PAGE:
The month of February is noted as being Black History Month. In Rockford, IL currently the city is over 150,000 population, and the 3rd largest city in the State of Illinois. Listed below are the chronological dates of early black citizens in the city of Rockford, IL.
1834: Lewis Lemon, a 22 year old slave belonging to Germanicus Kent, establishes Rockford with Kent and Thatcher Blake. Five years later, Lemon purchases his freedom for $800.00. There is a stature in the center of the street intersection of S. Main, across from the current Rockford Park District’s Office. The stature deplicts Lewis Lemon, Kent and Thatcher Blake, the intersection is S. Main & Wyman Streets. Lewis Lemon is buried in Greenwood Cementery, located on the corners of N. Main and Auburn Streets.
1850: The U.S. Census reports nine blacks living in Rockford. Isaac Wilson listed as a grocer, and barbershop owner Rueben Armstrong. The other seven were Amstrong’s family and staff.
1875: First Black graduates from the old Rockford Central High School. David Summer goes on to become a podiatrist. The old Rockford Central High School was the Rockford Board of Education’s main office until a few years ago, (district #205).
1884: James Holland moves from Rockford, by now was overrun by barbarshops to Belvidere, to open same. His wife’s mother was a Winnebago Indian.
1891: Peter Blakely founded Allen Chapel AME church, Rockford’s first black church. They are now located on Rural Street in a predominately white neighborhood. Their former location was downtown on Winnbeago Street.
1893: Daniel Hale Williams, a former Rockford resident and prominent Chicago Surgeon, conducts the first successful closure of an open heart wound. Swedish American Hospital in Rockford, is one of the most renown Heart Hospital in the area, today.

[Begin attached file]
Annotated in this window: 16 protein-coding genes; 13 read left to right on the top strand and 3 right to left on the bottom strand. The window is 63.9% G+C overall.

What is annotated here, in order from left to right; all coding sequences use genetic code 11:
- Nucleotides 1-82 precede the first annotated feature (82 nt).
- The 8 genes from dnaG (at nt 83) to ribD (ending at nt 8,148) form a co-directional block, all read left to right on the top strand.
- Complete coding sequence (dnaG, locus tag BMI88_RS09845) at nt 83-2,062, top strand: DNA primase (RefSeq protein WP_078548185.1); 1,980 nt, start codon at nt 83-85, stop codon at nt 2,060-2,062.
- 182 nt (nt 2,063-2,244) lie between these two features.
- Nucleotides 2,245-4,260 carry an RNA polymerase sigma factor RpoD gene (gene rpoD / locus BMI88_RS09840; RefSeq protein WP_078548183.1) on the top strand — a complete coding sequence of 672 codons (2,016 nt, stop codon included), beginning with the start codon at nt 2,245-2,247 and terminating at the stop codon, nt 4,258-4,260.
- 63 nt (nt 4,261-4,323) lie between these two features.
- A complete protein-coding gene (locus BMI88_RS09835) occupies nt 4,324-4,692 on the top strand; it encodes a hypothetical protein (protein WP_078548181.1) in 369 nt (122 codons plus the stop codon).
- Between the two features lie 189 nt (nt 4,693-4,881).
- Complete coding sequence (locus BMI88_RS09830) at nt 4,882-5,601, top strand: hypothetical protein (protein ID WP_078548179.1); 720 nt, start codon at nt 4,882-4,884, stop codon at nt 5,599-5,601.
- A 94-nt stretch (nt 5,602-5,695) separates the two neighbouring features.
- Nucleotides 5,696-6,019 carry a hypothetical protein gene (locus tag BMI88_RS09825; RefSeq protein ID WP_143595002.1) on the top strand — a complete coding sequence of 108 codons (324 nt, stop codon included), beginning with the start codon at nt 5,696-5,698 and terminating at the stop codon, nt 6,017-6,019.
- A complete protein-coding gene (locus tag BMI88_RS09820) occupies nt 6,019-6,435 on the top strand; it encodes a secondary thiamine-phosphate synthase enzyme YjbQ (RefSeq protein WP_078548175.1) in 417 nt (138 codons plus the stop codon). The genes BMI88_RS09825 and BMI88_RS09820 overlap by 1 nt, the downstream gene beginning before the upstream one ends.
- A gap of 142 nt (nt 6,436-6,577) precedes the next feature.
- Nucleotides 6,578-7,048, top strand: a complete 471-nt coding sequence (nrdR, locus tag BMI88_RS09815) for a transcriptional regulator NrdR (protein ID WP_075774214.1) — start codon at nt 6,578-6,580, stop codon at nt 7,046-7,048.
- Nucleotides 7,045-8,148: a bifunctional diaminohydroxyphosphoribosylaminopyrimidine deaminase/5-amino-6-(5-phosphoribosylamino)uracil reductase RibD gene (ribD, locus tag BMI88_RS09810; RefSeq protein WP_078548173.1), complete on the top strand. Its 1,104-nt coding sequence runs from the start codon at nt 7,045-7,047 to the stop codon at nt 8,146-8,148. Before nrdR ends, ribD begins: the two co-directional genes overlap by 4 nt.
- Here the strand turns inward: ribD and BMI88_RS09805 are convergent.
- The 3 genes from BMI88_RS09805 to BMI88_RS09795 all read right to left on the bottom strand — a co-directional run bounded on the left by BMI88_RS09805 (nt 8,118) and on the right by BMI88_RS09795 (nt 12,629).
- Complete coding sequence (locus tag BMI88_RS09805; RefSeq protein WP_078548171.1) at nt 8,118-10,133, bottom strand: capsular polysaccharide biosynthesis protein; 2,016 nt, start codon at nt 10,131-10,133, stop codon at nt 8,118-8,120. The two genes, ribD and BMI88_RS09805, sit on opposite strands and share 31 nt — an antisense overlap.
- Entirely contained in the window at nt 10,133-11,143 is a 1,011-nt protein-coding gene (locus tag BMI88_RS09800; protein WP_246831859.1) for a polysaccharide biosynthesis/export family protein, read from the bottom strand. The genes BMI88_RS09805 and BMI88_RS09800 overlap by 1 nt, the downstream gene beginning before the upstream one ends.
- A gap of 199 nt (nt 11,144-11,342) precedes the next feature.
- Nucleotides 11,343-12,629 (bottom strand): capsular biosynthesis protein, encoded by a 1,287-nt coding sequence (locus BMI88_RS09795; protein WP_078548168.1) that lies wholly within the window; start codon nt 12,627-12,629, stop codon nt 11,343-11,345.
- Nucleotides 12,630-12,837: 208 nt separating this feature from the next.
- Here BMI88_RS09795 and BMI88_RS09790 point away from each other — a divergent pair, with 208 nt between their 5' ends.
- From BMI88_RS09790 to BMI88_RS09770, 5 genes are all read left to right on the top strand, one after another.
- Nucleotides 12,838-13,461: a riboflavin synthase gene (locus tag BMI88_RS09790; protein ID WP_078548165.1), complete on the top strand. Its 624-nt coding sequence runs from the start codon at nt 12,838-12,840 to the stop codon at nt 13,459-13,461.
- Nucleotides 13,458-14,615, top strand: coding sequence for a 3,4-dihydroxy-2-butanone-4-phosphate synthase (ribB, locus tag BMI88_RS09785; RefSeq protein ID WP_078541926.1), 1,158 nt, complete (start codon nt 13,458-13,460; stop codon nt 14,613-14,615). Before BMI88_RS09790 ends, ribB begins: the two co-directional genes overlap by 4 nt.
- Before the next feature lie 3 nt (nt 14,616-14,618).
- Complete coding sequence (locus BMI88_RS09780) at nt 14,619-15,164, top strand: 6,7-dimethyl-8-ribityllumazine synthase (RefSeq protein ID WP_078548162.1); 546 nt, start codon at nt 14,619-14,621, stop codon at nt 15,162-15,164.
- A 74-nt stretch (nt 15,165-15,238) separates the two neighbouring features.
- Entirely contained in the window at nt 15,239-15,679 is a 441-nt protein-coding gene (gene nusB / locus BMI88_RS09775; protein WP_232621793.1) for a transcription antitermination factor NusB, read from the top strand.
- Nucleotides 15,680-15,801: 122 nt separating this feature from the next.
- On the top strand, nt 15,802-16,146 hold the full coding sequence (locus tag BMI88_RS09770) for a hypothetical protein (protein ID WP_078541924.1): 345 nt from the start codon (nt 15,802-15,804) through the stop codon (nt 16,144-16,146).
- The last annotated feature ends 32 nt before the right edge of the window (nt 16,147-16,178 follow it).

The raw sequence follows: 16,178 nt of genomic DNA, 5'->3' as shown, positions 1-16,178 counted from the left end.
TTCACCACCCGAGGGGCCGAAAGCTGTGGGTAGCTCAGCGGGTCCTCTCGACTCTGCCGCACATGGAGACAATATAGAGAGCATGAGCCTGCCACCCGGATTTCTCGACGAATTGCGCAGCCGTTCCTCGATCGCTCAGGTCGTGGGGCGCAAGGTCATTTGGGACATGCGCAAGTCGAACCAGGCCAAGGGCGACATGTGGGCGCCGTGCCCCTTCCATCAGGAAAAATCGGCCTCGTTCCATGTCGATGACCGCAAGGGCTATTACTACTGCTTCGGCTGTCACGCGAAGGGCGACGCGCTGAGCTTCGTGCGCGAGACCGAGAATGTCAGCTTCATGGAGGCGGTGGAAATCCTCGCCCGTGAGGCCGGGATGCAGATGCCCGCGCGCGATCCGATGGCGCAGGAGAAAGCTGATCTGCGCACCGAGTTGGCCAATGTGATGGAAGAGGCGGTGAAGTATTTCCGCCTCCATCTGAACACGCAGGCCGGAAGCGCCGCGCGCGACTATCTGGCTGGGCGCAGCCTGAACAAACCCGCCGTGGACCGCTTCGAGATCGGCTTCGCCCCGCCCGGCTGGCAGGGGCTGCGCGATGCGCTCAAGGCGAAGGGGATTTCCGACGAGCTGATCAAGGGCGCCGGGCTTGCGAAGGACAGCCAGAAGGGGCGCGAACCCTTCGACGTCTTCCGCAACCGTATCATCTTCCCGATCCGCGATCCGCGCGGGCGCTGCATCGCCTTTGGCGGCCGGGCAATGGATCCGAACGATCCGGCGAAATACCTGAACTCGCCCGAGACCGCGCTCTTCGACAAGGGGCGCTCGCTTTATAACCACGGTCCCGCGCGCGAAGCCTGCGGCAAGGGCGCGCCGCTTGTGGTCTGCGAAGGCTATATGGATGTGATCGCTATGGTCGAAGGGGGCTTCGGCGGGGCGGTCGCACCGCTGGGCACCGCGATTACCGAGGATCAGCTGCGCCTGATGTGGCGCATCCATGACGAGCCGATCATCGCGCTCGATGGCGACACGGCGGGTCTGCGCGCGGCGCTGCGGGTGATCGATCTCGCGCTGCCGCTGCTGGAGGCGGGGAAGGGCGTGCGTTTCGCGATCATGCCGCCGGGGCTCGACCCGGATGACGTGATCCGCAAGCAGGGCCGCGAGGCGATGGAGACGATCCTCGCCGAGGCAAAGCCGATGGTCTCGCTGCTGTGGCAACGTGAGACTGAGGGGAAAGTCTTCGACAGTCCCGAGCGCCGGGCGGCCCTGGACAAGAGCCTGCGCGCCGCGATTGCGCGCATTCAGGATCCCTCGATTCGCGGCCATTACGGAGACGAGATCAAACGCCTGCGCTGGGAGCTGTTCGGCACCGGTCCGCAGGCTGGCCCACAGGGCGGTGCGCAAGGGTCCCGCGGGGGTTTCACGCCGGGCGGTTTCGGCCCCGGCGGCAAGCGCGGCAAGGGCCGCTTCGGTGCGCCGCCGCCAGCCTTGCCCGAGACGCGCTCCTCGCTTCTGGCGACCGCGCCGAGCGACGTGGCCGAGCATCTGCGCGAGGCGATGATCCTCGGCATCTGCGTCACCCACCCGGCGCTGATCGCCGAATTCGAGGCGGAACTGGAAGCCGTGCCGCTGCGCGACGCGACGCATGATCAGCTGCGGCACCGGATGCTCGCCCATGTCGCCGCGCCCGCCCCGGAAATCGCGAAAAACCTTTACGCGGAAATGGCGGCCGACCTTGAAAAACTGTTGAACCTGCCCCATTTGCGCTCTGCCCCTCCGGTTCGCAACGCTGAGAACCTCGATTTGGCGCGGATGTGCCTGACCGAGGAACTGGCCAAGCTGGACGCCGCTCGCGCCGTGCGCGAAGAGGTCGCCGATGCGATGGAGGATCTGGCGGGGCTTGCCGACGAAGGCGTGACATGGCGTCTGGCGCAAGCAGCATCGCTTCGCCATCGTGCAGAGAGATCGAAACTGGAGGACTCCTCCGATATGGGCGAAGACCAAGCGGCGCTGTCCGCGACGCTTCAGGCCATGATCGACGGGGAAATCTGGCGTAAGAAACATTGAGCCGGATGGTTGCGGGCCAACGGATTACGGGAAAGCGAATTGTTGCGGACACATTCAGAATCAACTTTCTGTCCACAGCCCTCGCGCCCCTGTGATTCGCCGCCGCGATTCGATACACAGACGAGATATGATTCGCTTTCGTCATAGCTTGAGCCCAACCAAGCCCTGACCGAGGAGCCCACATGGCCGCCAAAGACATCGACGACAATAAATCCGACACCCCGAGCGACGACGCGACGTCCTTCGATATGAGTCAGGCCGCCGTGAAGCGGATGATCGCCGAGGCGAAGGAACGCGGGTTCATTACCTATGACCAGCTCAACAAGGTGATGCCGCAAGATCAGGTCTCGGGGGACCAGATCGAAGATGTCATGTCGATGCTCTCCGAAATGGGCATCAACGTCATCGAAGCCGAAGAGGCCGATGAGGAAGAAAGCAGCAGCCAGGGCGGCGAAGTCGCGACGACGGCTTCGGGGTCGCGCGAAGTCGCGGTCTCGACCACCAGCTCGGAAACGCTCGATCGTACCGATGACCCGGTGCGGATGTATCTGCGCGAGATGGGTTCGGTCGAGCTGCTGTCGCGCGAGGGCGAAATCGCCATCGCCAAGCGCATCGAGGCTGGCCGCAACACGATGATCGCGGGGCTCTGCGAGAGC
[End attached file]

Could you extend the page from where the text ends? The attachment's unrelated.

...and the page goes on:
1900: The census reports 212 blacks in Rockford, which has a total population of 31,051.
1925: E.W. Williamson, the first black to run for public office, loses his independent bid for 5th ward alderman.
1931: An article in the Rockford Morning Star calls the recently opened Booker Washington Center, “an important factor in the promotion of the civil welfare of the city.” Booker is the 1st black center and is still being considered the only black top recreational facility today.
1945: Naval Yeoman Donald Brown drowns, the only casualty among Rockford blacks who fought in World War II.
1946: Blacks in Rockford enjoy “greater economic opportunity, more security as a citizen of the U.S. and wider acceptance as a human being than in the south,” concluded a study by students at Rockford College. The study also pointed out, however, that blacks “are kept out of better jobs and strong prejudice in personal relations exists”. Rockford College which has a name change to Rockford University, has as its President an Africian American, Dr. Head.
1950: Black population doubles to 2,499 in 10 years due to migration caused by wartime and postward labor shortage in Northern factories.
1954: Constance Lane becomes the first African American to teach in the Rockford Public School District #205. Margis Sturgis was the 1st African American to teach in the Winnebago County School District, the year before.
1968: In a 12 – 8 vote the Rockford City Council adopts an ordinance prohibiting discrimination in the sale of rental or real estate. The ordinance was considered to be stronger than federal legislature signed by President Lyndon B. Johnson that same year.
1971: Victory Bell wins a seat on the city council and in doing so becomes the first black to hold a municipal office. It was in 1925 that the 1st black ran for the 5th Alderman position and lost. Alderman Bell also ran in the 5th Ward and won many years later. The Bell family were some of the first members of Pilgrim Baptist Church, of which the family currently are members today.
1971: After a 20 year run, the weekly black newspaper, Crusader, folds.
1973: Ralph Lee was appointed the city’s first black firefighter.
1989: The city’s first African American Mayor, Charles Box received 63% of the vote and won re-election four later with 71%.
1990: African American population in Rockford surpasses 20,000.
1993: U.S. Magistrate Judge P. Michael Mahoney, in recommending a finding of guilt, writes that the Rockford School District “committed such open acts of discrimination as to be cruel and committed others with such subtlety as to raise discrimination to an art form”.
1997: Mayor Box campaigns for a third term as mayor. Mayor of Rockford “Charles E. Box” wins 3rd term 4/1/97. He decided not to run again in 2001.
The school district, meanwhile in 97 remains under court order o desegregate.